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Restaurant Menu Analysis Firms

A Directory

With the new Menu Labeling Regulations coming into effect in December, this will be a trying year for many restaurant companies.Restaurant Menu Labeling

I feel certain that many smaller firms will sell out to larger companies rather than be forced to deal with more federal regulations amidst a growing cadre of laws and legislation affecting small businesses. Only time will tell.

Meanwhile, to get ready for labeling your menus with calorie counts and nutrition analysis for every item you sell, we have put together a directory of firms offering nutritional content analysis for menu items.

Menu labeling is serious - legally and monetarily. Every time you add a new menu item you'll have to get the nutrition content analyzed and then print new menus. Calorie counts must be printed boldly and conspicuously so a new menu design may have to be completed. Your cost to stay in business just increased.

This law was actually passed in 2010 and has just been waiting on the FDA to release the final guidelines. It is interesting to note that in 2010, the Center for Science in the Public Interest published a cost estimate for restaurants to comply with menu labeling. Read: The Cost of Menu Labeling

To meet federal guidelines, there are two ways to go. Restaurant companies can farm out their nutritional analysis. Every menu item will have to be analyzed including appetizers, entrees, desserts, salad dressings, etc. General-use condiments will not be affected.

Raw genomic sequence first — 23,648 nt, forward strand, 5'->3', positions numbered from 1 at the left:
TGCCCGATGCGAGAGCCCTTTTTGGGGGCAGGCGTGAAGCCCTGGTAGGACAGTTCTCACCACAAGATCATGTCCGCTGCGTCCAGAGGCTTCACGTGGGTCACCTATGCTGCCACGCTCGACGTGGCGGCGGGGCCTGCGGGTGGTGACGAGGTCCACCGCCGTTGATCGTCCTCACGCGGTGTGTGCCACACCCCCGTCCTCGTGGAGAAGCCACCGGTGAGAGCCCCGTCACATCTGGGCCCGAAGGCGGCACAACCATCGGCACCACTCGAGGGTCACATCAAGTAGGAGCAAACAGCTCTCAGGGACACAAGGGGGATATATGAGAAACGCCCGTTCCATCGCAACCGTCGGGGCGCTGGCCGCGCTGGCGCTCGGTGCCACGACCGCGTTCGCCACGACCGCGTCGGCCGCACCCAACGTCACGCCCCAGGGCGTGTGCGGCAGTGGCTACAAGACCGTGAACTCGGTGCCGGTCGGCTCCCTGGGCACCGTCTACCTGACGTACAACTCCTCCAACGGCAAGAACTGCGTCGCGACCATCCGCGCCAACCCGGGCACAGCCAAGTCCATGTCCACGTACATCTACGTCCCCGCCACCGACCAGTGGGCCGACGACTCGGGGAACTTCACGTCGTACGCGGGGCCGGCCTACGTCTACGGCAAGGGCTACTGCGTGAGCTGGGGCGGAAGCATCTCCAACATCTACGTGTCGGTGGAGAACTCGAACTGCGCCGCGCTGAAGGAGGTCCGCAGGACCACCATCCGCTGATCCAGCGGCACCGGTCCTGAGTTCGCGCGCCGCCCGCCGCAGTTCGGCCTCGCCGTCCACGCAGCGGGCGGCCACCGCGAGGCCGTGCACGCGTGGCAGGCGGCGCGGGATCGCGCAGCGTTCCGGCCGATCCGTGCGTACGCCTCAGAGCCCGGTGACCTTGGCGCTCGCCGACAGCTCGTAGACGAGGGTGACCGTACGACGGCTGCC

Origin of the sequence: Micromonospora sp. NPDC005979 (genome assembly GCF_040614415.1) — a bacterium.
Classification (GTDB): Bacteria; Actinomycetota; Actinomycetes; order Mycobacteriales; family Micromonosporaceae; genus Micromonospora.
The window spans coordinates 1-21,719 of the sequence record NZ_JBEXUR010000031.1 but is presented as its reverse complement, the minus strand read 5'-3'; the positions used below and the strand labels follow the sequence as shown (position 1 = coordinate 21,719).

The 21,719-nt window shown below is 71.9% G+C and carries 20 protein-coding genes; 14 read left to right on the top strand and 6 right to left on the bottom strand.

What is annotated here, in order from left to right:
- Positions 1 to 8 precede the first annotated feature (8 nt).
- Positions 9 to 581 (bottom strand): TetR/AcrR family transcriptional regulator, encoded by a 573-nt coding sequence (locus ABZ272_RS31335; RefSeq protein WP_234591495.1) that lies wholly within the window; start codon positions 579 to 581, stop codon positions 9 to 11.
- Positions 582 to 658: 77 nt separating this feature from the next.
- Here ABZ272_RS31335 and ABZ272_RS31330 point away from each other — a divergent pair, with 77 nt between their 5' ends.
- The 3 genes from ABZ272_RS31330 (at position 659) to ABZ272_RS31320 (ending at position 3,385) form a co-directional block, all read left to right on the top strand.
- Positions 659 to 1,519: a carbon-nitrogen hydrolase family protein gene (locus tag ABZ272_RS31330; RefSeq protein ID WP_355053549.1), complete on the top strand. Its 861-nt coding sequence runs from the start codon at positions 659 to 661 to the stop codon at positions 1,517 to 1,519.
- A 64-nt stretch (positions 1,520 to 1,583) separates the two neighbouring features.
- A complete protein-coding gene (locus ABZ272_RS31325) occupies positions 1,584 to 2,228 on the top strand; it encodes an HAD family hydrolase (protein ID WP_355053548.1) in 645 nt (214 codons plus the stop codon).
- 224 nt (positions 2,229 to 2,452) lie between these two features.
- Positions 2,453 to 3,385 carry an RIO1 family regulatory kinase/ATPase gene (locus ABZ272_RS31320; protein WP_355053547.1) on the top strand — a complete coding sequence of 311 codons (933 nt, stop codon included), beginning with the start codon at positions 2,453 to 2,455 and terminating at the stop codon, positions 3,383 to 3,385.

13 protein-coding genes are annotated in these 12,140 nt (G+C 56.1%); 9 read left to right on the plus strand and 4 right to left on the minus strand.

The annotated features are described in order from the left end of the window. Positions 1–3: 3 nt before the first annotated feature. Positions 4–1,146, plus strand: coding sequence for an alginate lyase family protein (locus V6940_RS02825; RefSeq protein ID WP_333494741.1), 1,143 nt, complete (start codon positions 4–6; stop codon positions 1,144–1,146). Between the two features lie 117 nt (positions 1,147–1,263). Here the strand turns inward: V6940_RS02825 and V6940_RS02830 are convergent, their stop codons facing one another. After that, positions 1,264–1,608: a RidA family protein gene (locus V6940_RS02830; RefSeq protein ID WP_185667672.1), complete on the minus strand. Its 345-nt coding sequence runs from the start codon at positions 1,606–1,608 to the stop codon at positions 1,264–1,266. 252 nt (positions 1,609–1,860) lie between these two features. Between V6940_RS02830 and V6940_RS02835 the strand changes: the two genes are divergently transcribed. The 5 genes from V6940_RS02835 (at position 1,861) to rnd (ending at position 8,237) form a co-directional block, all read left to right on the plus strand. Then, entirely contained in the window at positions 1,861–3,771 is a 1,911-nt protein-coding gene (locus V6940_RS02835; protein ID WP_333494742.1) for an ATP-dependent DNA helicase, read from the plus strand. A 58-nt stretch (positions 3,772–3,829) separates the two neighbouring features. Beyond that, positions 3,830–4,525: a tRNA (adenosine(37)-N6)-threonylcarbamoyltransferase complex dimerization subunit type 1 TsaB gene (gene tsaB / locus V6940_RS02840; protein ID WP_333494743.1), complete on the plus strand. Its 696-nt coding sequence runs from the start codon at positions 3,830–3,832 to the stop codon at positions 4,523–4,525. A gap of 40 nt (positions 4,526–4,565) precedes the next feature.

What seems to be a simpler method is to buy USDA-approved nutritional content analysis computer software. Buying computer software and having your IT people install it on your in-house computers would seem to be the way to go. However, you must ensure the accuracy of the software.

Misleading your customers on the calorie content of an item on your menu will surely lead to legal problems - intentional or not. Accuracy is of the utmost importance!

Another area of concern is portioning. If your entree is analyzed at 6 oz. and your cook puts 7 oz. on the plate, your total calorie count for that entree just went higher than stated on your menu and the nutritional content is different. This is serious.

 You can learn more by visiting: Restaurant Menu Labeling Facts

We have assembled a directory of nutritional analysis firms and companies who sell nutritional analysis software. Please bear in mind, we have no connection to any of these companies and by listing them here does not imply and is not an endorsement of that company. Click the link below:



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